The Local Authority may also grant an application subject to condition(s) which may include a condition relating to the payment of an annual fee.

  • Not to include the Manager on the register

If the Local Authority determines that the manager does not meet the requirements and is unable to grant the application (with or without conditions), a Local Authority must refuse to grant the application.

If a resident thinks a manager is not fit and proper, will the Local Authority take this into account?

The Local Authority may consider other evidence in their assessment, including evidence from residents. However, this is a power not a duty. See above for what may be relevant.

What if a manager fails the test?

If the manager fails the test the site owner will be given the opportunity to identify and appoint a suitable alternative manager. If they are unable to do this the Local Authority will consider whether it is possible to appoint a person to manage the site, with the site licence holder’s consent.

Where an application is rejected, the name and address of the site will be included on the register but not the person’s name or business contact details. Like other registers, Local Authorities will be required to make the register available to the public and online.

If the site owner is not happy with the outcome of the test they can appeal to the First-tier Tribunal (Property Chamber) against a decision to:

  • to include the Manager on the register for a period less than 5 years
  • any condition attached to inclusion on the register
  • any rejection of an application for inclusion on the register

What offences can be committed?

The Regulations create three offences. These are;

  • Operating a relevant protected site without a fit and proper person in place – The site owner will have certain defences Section 7.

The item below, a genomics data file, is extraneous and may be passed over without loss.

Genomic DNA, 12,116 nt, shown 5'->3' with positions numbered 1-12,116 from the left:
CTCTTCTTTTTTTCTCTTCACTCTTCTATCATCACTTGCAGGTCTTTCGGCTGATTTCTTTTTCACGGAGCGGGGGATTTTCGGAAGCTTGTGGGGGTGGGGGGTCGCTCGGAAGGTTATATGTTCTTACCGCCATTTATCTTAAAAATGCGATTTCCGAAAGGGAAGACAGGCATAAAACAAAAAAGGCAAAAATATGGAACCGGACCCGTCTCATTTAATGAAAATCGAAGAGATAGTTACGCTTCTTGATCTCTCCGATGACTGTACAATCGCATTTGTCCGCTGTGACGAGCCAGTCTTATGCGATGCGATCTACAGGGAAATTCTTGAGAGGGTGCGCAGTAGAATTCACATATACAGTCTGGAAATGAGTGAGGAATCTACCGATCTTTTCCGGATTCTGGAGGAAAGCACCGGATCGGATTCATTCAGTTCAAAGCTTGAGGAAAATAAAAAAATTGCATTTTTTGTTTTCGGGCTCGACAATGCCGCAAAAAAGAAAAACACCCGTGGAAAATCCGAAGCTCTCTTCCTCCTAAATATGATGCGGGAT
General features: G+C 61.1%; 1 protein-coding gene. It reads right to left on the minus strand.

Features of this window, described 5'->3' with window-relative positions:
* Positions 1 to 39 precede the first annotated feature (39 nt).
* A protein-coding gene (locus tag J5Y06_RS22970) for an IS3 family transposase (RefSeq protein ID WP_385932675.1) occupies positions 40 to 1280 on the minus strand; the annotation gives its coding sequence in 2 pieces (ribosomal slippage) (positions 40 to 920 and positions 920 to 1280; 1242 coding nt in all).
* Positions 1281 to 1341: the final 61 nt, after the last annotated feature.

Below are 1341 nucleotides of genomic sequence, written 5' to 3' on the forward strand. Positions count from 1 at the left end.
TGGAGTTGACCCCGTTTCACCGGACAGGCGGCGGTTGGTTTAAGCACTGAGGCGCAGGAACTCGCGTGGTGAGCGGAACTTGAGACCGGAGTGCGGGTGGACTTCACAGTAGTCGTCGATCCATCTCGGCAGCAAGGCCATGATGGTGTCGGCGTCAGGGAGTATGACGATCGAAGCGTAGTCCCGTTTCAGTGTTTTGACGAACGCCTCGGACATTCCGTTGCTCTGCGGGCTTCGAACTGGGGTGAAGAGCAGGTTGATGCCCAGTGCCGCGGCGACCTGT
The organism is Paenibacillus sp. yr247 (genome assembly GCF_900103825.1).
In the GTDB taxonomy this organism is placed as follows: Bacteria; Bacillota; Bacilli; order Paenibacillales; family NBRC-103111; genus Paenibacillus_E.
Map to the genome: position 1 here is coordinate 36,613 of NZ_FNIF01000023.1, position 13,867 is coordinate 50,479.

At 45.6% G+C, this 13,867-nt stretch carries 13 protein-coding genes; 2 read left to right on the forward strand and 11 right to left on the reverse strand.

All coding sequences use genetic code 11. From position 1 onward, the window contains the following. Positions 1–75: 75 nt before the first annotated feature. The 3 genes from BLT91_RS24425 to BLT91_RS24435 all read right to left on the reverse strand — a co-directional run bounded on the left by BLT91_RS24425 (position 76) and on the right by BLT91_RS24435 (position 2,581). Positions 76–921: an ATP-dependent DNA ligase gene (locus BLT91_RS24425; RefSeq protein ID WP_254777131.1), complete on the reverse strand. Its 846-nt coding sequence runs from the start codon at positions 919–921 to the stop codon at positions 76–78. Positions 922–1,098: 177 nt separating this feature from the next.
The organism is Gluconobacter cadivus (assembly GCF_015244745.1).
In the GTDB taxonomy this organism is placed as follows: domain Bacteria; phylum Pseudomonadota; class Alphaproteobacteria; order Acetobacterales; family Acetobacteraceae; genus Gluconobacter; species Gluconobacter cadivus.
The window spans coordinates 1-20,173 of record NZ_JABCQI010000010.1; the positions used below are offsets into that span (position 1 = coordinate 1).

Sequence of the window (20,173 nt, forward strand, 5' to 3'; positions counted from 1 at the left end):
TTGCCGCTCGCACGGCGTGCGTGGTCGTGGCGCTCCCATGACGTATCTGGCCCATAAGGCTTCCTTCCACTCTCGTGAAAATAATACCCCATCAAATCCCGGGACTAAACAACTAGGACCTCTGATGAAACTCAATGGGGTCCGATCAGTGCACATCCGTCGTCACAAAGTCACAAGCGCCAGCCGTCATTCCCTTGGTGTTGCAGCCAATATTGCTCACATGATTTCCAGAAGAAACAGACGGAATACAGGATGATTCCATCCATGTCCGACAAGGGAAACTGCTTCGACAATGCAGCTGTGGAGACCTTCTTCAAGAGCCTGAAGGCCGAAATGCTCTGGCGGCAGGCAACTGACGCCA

• Withholding information or including false or misleading information in a registration application – Where this has happened, the site owner will not have any defences
  • Failing to comply with a condition – The site owner will have certain defences in proceedings against them. These are set out in Section 7.

What remedies are available if a manager is not fit and proper?

Local Authorities are responsible for enforcing the Regulations. A site owner found guilty of any of the above offences will be liable on summary conviction to a level 5 (unlimited) fine.

Operating a site in contravention of the regulations is a criminal offence, for which a person would be liable on summary conviction to an unlimited fine. It is also an offence for an occupier to withhold information from or include false or misleading information in a registration application.

A Local Authority can apply to the FTT for a site licence to be revoked where there has been a contravention of the regulations by the licence holder. A magistrates court that has convicted a Manager of an offence under these regulations can also revoke a site licence where the person has been convicted of two or more previous breaches for the same site.

What if there is a delay in a Local Authority assessing the application?

A site owner who has made application in accordance with the regulations will be able to continue to operate the site until the application has been determined by the Local Authority.

Will the register be available for public inspection?

Anyone can inspect the register in person during office hours and online to see if a site owner/manager is fit and proper.

Application Fees and Guidance on Fees Policies

Can the Local Authority charge a fee for applications?

Yes. The government has published non-statutory guidance to local authorities on setting a fee policy. The regulations give Local Authorities the power to charge application and annual fees to be included on the register.

Can the fee be passed on to residents through the pitch fee?

Yes. If the Local Authority charges the site owner a fee this could be passed onto residents through the pitch fee.

Where can I find more information on fees?

The Local Authority are required to publish a fees policy before charging a fee for the application or inclusion on the register of fit and proper persons.

Guidance to Local Authorities on fees that may be charged is provided here.

 

More information:

LEASE is governed by a board, appointed as individuals by the Secretary of State for the Ministry for Levelling Up, Housing & Communities.

WARNING ADVICE TO RESIDENTS

You DO NOT NEED to sign a new pitch agreement if your site owner changes. Your existing terms and conditions will stay the same if the site is sold.

If you are asked to sign a new agreement get advice from LEASE or a solicitor before doing so.